As she went to hang up I asked about the pathology I had been waiting on pins and needles for.  Almost as an afterthought, she said she didn’t think it was in.  Then, “Oh, it’s right here… want me to send it to you?”

Um, YES.

“Everything seems ok, do you have a fax?”

YES!

And that was the end of the conversation.  Left to read the pathology report on my own I pored over it as best I could.  Confused that it was date stamped 6PM on Weds…. and I found out it was in by accident.  But, whatever…

PathologyBanner

So without the aid of a doctor, and with my somewhat well developed medical vocabulary, everything looks to be

BENIGN!!!!

There are things about it I don’t like, of course.  Like that some of the “lumps” are referred to as nodules, while the three problematic ones are called “tumors.”  The largest of these tumors measured 2.4 x 1.3 x 1.3 cm, and the others were not that small either.  No wonder this kid was choking!  There is “hyperplasia” all over the place too.  But it seems like the bottom line is, we got in in time.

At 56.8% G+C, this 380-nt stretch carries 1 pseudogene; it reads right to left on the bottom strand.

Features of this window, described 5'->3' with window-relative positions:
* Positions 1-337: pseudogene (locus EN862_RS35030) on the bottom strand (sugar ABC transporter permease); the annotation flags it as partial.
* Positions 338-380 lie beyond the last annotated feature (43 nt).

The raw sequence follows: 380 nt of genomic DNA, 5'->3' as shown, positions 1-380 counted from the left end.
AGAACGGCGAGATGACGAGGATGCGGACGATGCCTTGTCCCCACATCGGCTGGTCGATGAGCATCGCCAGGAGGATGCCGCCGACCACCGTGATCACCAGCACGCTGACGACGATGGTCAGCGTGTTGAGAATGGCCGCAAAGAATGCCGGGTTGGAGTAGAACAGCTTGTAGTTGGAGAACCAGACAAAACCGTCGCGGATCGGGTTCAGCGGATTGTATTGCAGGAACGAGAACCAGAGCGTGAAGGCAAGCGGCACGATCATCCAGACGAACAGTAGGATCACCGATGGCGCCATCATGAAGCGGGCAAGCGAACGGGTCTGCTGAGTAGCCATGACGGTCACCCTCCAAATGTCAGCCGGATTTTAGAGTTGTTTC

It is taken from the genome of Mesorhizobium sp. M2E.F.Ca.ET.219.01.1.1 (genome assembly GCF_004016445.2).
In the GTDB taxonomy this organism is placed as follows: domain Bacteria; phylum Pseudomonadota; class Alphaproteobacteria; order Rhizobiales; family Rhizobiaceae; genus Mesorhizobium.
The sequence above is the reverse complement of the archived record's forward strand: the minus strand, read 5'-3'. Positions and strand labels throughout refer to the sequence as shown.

Cowden’s we BEAT YOU to it!

Of course there is no crystal ball.  There is no way to say for sure that it WOULD HAVE become cancerous, although I think we all know the reality.  There is no way to know if it could have stayed in a little longer, but I like to think eliminating the anxiety over the constant FNAs, which incidentally had caused quite a mess of scar tissue according to the surgeon (THANK YOU COWDENS!) will be the better choice in the end.

It is easy  easier, to make decisions about prophylactic organ removal when it is your own body.  You just do what you have to do and move on.  But my husband and I had to make the conscious decision to remove something from our child’s body.  Can she live without it?  Absolutely.  But just because you CAN live without something doesn’t always mean you should, and it doesn’t mean that removing it is without consequence or effect.

As a new mastectomy patient I read lots of stories of brave young women who had decided not to spend their lives waiting for cancer to get them.  They had taken steps, usually to get ahead of BRCA1 or BRCA2.  I immediately admired each of them.  They somewhere along the line coined the term “PREVIVOR.”